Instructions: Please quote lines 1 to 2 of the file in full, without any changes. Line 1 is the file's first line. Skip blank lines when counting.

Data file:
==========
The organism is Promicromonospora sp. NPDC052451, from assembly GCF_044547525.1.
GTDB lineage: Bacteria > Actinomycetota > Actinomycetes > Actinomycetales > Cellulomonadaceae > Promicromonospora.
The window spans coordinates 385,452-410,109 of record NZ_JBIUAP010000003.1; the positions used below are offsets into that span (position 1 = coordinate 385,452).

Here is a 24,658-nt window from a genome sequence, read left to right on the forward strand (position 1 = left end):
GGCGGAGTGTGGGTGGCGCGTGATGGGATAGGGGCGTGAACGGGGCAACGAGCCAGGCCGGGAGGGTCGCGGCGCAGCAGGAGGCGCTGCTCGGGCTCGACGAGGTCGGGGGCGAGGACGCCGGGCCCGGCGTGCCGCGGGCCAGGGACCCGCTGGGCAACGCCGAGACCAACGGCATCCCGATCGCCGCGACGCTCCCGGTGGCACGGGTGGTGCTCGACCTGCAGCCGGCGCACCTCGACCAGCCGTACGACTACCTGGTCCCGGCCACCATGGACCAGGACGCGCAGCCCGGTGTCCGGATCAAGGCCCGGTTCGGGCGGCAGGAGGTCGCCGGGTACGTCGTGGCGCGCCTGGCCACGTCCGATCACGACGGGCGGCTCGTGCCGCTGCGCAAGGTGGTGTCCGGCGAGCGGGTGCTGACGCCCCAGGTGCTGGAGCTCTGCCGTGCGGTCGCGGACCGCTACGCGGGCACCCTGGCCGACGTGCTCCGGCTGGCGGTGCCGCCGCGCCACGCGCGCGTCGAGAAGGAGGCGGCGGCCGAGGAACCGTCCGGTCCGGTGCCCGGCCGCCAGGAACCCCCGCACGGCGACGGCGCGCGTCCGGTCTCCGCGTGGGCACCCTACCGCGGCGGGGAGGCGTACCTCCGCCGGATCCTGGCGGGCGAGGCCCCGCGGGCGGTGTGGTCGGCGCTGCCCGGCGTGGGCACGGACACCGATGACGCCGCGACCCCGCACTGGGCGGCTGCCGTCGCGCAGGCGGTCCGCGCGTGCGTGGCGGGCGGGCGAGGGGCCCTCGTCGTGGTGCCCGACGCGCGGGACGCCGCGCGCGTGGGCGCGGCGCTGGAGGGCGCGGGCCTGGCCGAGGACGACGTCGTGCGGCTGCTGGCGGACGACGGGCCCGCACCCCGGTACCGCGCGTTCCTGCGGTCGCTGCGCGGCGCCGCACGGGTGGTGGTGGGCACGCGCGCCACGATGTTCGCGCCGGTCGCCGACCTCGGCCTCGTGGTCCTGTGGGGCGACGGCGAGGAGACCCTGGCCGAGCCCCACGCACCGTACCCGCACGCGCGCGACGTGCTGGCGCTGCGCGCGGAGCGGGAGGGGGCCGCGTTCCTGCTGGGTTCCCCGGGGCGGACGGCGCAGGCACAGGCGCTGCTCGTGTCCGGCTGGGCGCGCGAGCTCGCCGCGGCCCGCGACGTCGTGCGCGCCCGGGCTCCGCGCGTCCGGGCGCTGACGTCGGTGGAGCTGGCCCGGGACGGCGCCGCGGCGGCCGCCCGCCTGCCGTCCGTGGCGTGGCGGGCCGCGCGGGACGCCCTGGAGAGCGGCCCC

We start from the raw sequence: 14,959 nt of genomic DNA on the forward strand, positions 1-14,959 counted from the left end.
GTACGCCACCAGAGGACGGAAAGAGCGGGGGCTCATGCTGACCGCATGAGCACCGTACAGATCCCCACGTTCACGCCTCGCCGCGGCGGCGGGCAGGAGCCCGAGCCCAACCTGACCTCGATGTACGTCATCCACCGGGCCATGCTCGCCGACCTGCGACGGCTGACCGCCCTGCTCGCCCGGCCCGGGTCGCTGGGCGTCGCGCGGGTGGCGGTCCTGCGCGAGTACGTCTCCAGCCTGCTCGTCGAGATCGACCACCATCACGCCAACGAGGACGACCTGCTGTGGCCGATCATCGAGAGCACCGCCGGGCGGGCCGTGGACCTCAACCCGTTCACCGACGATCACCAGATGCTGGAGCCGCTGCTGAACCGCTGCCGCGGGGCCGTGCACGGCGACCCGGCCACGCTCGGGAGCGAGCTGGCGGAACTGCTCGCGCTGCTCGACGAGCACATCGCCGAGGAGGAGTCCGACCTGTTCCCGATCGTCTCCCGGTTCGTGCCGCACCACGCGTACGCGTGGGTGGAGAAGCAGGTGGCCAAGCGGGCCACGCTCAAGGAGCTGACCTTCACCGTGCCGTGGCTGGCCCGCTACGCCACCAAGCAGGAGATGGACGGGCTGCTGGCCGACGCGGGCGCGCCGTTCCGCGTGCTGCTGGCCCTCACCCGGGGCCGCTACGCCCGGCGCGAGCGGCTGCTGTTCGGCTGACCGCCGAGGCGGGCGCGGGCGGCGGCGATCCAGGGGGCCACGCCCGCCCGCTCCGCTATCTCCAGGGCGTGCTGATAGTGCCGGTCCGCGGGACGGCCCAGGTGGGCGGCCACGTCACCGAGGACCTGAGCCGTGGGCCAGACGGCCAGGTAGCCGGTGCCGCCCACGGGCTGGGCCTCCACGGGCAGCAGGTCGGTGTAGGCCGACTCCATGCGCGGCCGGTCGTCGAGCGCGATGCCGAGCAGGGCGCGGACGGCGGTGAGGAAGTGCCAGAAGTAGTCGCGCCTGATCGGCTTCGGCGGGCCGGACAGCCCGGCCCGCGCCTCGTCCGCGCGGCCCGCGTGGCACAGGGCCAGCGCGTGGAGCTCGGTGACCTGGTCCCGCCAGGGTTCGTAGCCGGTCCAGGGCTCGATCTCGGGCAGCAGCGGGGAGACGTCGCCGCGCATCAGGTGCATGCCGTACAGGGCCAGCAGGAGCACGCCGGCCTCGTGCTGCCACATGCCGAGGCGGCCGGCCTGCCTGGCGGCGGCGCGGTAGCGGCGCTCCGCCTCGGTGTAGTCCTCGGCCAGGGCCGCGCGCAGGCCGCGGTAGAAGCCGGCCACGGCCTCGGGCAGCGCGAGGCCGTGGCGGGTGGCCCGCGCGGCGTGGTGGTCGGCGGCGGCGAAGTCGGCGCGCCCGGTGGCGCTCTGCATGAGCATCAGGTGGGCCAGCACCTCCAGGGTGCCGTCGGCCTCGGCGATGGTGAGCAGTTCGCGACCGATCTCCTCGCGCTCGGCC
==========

The organism is Promicromonospora sp. NPDC052451, from assembly GCF_044547525.1.
GTDB lineage: Bacteria > Actinomycetota > Actinomycetes > Actinomycetales > Cellulomonadaceae > Promicromonospora.